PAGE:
• Hi. I am totally with you here in believing in a holistic approach to mental illness.

      I want to tell my story and see what you think, about my roommate who is in a mental hospital right now.

      To start off, I am a very meloncholy, and people who know me might think I am a pessimist, and I don’t have a lot of self esteem, I was sexually abused as a kid, and haven’t really made amends. My roommate has been my best friend for 5 years, and his father was diagnosed bi-polar. 6 years ago, he came home to see his father on the ground, just passed away from a heart attack. He tried CPR, but it was at least an hour too late, and it didn’t work. He has always been very emotional (maybe not before I met him, but at least after his father passed away).

      He moved here to live with his brother and abandoned his past and lived with his brother for about a year, his brother’s wife was very controlling and always pushing him to get a job and a career and go to college, etc. He became on EMT and tried that out but gave up because he wasn’t saving many lives, and it was too much to handle. His sister in law then eventually kicked him out, and he got an apartment.

      His friend from his home town moved in with him, and eventually left while he was at work because “he couldn’t stand living with him” (he hasn’t said why exactly). We had known each other as acquaintances for a bit and I offered to help him out with his rent and live there. He got a job as a delivery driver until his boss thought he was lying about his car being in the shop, and got fired. We moved to another apartment when that lease was up, and I told him that I am bi-sexual, and that I liked him. I asked him if he was possibly as well, and he said no, but we have been roommates and best friends since for the last three years, but he can’t get past the fact that I like him.

      In our new apartment, he was living off of his passed away father’s pension and retirement fund, and I was working. He suffered a somewhat major concussion when he fell off a skateboard and split the back of his head open, doing some damage to his frontal lobe, including eliminating his sense of smell entirely. Some months later, my dad who lives in Florida asked us to drive his car to him and come vacation and he’d fly us back. As we were leaving town, he smashed his phone and said that he didn’t want “them” watching him, and I guess my friend had other plans than to go to Florida. It was just in the middle of winter when we left and our first stop was the strip club.. He loves the strip club way too much. His grandma just passed away and he was given 10,000. He spent a thousand on private rooms and all that and we hadn’t even made it out of town yet. We then drove into kentucky where he had started going absolutely “manic”. Whatever you want to believe about the term, it was still how he was acting.

      He said he wanted to teach me patience and drove in circles for 3 hours around a national park, and then backed the car up to the lake cliffside, nearly knocking us into the lake. He was claiming he could talk to the shadow people in the forest, and that we were going to camp with them. After being thoroughly terrified, he drove into a nearby neighborhood and right into someones backyard. We left a few minutes later, and the owner of the house chased us down and pointed a shotgun at us. He laughed at the guy and said sorry, and drove off.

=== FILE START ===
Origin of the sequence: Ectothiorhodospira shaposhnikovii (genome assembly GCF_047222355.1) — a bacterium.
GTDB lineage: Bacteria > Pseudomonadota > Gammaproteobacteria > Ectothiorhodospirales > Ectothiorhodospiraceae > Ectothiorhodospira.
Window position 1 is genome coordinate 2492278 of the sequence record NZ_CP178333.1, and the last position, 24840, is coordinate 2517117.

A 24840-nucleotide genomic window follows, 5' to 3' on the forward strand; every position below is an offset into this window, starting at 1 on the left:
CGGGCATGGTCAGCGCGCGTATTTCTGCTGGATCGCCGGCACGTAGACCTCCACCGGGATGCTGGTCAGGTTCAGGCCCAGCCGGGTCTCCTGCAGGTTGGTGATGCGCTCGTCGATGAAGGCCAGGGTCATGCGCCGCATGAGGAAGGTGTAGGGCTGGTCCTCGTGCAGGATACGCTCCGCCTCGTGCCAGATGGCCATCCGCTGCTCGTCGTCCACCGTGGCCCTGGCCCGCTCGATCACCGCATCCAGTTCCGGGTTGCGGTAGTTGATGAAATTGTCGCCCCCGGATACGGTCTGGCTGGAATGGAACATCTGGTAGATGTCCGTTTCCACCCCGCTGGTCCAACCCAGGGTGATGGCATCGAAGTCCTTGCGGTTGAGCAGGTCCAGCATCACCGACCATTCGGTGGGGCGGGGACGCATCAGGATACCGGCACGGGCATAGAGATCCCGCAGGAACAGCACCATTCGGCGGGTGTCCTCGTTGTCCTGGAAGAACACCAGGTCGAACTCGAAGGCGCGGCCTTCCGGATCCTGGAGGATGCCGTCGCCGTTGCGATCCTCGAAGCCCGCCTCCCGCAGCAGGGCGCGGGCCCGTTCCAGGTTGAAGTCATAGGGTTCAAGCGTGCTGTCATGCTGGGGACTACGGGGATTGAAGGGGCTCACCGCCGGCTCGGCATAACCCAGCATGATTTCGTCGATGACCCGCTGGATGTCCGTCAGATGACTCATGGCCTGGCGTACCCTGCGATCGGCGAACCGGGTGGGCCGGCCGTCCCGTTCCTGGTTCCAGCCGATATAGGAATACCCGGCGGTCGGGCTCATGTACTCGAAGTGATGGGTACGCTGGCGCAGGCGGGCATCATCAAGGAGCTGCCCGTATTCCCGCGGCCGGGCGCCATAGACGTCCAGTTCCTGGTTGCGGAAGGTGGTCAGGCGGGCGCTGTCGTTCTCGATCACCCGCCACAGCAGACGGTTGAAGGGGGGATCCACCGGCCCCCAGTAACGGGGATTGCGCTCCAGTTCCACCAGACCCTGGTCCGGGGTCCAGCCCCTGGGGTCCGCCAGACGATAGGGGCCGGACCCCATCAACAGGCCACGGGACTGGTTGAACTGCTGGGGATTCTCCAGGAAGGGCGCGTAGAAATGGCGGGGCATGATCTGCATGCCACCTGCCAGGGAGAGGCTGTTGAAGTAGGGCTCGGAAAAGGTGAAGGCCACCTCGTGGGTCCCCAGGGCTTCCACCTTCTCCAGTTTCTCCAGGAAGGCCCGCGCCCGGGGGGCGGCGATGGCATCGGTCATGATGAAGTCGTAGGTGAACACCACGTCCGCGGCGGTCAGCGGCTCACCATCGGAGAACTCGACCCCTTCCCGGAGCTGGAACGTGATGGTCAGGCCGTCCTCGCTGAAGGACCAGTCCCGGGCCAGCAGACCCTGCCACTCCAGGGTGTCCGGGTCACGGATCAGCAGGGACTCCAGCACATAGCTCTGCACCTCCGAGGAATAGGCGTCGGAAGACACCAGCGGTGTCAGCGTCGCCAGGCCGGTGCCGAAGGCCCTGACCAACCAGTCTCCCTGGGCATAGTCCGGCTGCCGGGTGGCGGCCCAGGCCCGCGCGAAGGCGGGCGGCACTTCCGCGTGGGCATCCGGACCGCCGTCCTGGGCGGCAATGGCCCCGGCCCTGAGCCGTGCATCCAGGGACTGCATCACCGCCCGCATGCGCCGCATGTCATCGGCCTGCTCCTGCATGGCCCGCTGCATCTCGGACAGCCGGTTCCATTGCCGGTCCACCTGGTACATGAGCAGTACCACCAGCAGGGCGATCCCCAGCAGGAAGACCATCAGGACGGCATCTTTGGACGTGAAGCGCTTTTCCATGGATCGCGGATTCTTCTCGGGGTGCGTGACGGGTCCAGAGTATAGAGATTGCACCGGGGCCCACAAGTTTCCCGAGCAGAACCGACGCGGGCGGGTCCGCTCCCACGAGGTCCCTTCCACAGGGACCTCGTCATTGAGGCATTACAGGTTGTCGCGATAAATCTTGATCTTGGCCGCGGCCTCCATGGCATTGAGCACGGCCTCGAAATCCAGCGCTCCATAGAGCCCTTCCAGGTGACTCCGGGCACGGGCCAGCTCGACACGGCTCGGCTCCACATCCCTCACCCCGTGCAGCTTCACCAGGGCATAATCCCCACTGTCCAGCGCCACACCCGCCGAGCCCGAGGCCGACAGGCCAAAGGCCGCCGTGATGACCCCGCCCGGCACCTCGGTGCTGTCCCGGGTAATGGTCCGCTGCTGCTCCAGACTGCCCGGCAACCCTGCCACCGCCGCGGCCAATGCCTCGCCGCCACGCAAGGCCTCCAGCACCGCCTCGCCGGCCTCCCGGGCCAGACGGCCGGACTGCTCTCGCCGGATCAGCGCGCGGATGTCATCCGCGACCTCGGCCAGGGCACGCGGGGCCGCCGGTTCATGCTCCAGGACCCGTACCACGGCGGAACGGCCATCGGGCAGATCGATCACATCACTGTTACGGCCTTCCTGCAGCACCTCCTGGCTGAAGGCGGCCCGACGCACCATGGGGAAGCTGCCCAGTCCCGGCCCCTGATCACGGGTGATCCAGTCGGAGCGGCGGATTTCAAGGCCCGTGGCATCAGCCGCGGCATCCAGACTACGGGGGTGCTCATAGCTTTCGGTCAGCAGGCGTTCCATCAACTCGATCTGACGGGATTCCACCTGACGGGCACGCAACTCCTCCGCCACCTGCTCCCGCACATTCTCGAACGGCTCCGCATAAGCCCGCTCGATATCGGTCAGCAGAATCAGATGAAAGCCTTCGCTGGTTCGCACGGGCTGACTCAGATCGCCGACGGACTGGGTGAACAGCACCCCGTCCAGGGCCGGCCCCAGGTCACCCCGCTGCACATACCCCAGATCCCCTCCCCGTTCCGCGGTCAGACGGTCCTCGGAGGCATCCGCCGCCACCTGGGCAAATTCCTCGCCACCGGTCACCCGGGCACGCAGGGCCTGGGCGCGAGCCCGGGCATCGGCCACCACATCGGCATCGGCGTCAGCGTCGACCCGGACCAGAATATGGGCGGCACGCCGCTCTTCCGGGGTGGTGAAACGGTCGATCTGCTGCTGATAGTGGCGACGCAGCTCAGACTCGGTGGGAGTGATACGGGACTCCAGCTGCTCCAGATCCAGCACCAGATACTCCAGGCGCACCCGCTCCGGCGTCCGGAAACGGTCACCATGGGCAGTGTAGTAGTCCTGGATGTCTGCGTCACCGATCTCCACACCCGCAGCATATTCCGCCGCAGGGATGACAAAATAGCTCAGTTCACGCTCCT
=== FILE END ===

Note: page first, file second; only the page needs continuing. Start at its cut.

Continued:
Then he got beer out, and started drinking and driving ( all of this despite my nervous breakdown about chilling out and stop trying to get us killed ), when we were pulled over by a cop who was called by the guy who’s house we parked at. Apparently, his license had been suspended or expired (still don’t know personally). So the cop (who was very understanding and didnt give him a DUI or book him), impounded my dads car, and took us to a hotel. So now my dad’s car is stuck in Kentucky, and us at a hotel. He became convinced somehow that the hotel clerk was something like an agent Smith from the matrix, and was going to try to kill us, and that the hotel was full of cameras, and started talking about satan and demons all over the place. I didn’t sleep much that night, neither did he, but I wasn’t buying it.

      The next day, he wanted to go around town since we had to check out of the hotel. He became enamored with the idea that I don’t like myself and said that I should die here in kentucky, and ran away from me. I had no money, and no phone at the time, my car had been impounded and had no way to get home or to Florida. I contemplated walking into the woods and just laying there to die. But eventually I found him, screaming at teenagers walking home from school. I convinced him to stop and he said he wanted to find a lawyer for the ticket he got the night before. We talked to a lawyer but eventually they kicked us out of the office for him being too abrasive and scary. Then he went to an att store and bought a new phone. The whole town seemed on alert of us being there and were scared of him. He finally decided that we would get a taxi to the nearest grayhound bus and go home, not caring about what to do about my dads care anymore and gave up. So we went home and my dad hasn’t trusted me since.